BY GEORGE LOBSENZ
Amid a complex transition of cleanup operations at the site and continued delays in the scheduled reopening of the Waste Isolation Pilot Plant, analysts at Los Alamos National Laboratory have determined that the nuclear weapons facility may hit its storage limit for transuranic waste by fiscal year 2017, which starts in October 2016, IHS The Energy Daily has learned.
The looming waste storage limit, disclosed by the Defense Nuclear Facilities Safety Board (DNFSB), comes as DOE is planning to hire a new cleanup and waste management contractor at Los Alamos in the wake of waste management mistakes at the lab that led to a February 2014 radioactive leak at the department’s Waste Isolation Pilot Plant (WIPP), the sole disposal site for transuranic waste from DOE sites.
The leak from a Los Alamos waste drum caused extensive contamination in WIPP’s underground disposal caverns, forcing a shutdown of the New Mexico facility.
DOE had hoped to partially reopen WIPP for limited transuranic waste disposal operations by March 2016, but the agency recently announced it would not be able to meet that date due to delays in needed safety improvements at the repository.
In a July 31 press release, DOE did not identify a new target date for restarting operations, saying only that it expected to have by the fall a revised cost and schedule for addressing WIPP’s safety problems and reopening the site.
That delay means Los Alamos could hit its transuranic waste limit before WIPP reopens, according to the DNFSB disclosure about the buildup of waste at the lab. The looming waste storage limit was cited in an August 14 memo to DNFSB headquarters from one of the board’s site inspectors at Los Alamos.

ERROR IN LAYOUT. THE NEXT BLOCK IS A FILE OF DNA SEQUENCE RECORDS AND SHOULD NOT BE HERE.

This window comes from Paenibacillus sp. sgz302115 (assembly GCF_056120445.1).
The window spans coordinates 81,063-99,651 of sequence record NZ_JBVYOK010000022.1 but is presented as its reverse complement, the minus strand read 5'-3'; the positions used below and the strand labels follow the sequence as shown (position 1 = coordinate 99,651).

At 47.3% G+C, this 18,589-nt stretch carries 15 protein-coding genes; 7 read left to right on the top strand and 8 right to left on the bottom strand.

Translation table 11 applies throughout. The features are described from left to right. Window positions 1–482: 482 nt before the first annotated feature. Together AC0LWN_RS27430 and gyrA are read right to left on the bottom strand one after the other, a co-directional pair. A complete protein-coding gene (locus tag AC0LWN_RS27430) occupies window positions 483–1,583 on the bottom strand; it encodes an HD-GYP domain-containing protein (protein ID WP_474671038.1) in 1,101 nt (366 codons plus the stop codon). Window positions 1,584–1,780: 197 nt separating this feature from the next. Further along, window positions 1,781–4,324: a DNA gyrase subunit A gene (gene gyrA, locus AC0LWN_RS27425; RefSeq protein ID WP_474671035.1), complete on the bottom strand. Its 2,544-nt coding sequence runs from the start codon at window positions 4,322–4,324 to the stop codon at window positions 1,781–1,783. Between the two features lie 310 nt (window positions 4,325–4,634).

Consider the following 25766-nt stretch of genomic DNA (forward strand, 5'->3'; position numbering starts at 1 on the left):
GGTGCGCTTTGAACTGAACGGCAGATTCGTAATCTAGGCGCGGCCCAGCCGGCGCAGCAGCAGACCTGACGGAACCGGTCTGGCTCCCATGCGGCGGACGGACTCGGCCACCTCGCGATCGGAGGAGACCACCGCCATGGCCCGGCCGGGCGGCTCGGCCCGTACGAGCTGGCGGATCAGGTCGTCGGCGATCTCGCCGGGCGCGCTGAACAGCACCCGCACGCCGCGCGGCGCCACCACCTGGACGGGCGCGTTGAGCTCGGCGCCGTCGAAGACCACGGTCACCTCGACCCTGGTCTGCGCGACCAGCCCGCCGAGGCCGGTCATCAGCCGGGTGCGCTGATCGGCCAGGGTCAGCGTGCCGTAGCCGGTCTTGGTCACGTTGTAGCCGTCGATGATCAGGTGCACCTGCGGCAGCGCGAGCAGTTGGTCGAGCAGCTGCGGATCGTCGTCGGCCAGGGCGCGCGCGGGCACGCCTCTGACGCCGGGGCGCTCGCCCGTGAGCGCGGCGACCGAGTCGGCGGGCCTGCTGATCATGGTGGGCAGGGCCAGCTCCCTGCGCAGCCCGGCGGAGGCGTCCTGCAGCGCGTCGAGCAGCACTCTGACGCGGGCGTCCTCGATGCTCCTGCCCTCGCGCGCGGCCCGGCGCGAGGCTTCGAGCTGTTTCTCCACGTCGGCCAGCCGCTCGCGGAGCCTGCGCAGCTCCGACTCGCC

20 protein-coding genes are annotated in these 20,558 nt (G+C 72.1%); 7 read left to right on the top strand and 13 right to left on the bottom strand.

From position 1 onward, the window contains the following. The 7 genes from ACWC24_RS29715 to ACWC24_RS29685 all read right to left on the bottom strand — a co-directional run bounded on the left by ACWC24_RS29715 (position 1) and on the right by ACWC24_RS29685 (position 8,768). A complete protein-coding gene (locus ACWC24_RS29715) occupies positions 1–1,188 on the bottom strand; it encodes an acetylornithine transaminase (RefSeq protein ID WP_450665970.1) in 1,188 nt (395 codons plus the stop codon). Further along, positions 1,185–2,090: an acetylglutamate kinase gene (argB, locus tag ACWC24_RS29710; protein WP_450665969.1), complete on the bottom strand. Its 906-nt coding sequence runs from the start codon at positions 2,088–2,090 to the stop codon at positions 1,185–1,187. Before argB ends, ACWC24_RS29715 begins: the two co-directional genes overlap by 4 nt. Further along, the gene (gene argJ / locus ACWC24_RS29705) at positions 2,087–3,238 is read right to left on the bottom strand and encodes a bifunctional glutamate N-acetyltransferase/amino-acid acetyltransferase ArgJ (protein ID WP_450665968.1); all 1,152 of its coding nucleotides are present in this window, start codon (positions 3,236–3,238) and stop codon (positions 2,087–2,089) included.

The memo said senior DOE and contractor officials at Los Alamos, along with DOE officials from WIPP and DOE headquarters had conducted a workshop on transuranic waste management issues, including safety issues involving storage of nitrate salt wastes at Los Alamos—the same kind of wastes that led to the WIPP leak.
“The overarching objective of the workshop was to achieve alignment amongst these parties in the midst of an extremely complex situation that includes …resolving numerous safety basis issues, treating the remediated nitrate salt wastes, and the inability of the Waste Isolation Pilot Plant to receive wastes,” the memo said.
“Of likely interest to the board, Los Alamos National Laboratory analysts currently forecast the potential for transuranic waste accumulation to reach the site’s total estimated storage capacity, including Area G, Technical Area 55 and the yet to be completed Transuranic Waste Facility, in approximately fiscal year 2017.”
Since the federal government’s fiscal year begins in October, fiscal year 2017 begins in October 2016.
Los Alamos officials did not respond to inquiries asking about the looming waste storage limit and what they will do if the site hits the limit before WIPP reopens.
Meanwhile, DOE signaled Thursday that it will be at least a year before the new Los Alamos cleanup contractor comes on board. The agency announced that it was awarding a $309 million “bridge contract” to the current lab operator, Los Alamos National Security LLC (LANS), under which it will continue to handle cleanup and management of legacy waste at the New Mexico lab for a minimum of a year; DOE will have the option to extend the contract for two further six-month periods.
DOE said in a press release that the bridge contract will serve as “an interim action to facilitate successful completion of the necessary near-term work scope with the least amount of disruption, and provide [the department] sufficient time to competitively award a performance-based incentive contract for the longer-term legacy cleanup requirements” at Los Alamos.
The length of the bridge contract indicates that LANS could still be in charge of waste management at Los Alamos when the transuranic waste limit is hit.
In a related development Thursday, DOE’s WIPP office announced that progress had been made toward reopening the site. It said it had completed decontamination and structural support activities in WIPP’s Panel 7 disposal area, which will be used when waste emplacement operations resume.
However, DOE added that “a significant number of activities, including installation and testing of interim and supplemental ventilation; completion of safety documentation and safety management program development; management assessments, and operational readiness reviews, will be necessary before waste emplacement can resume.”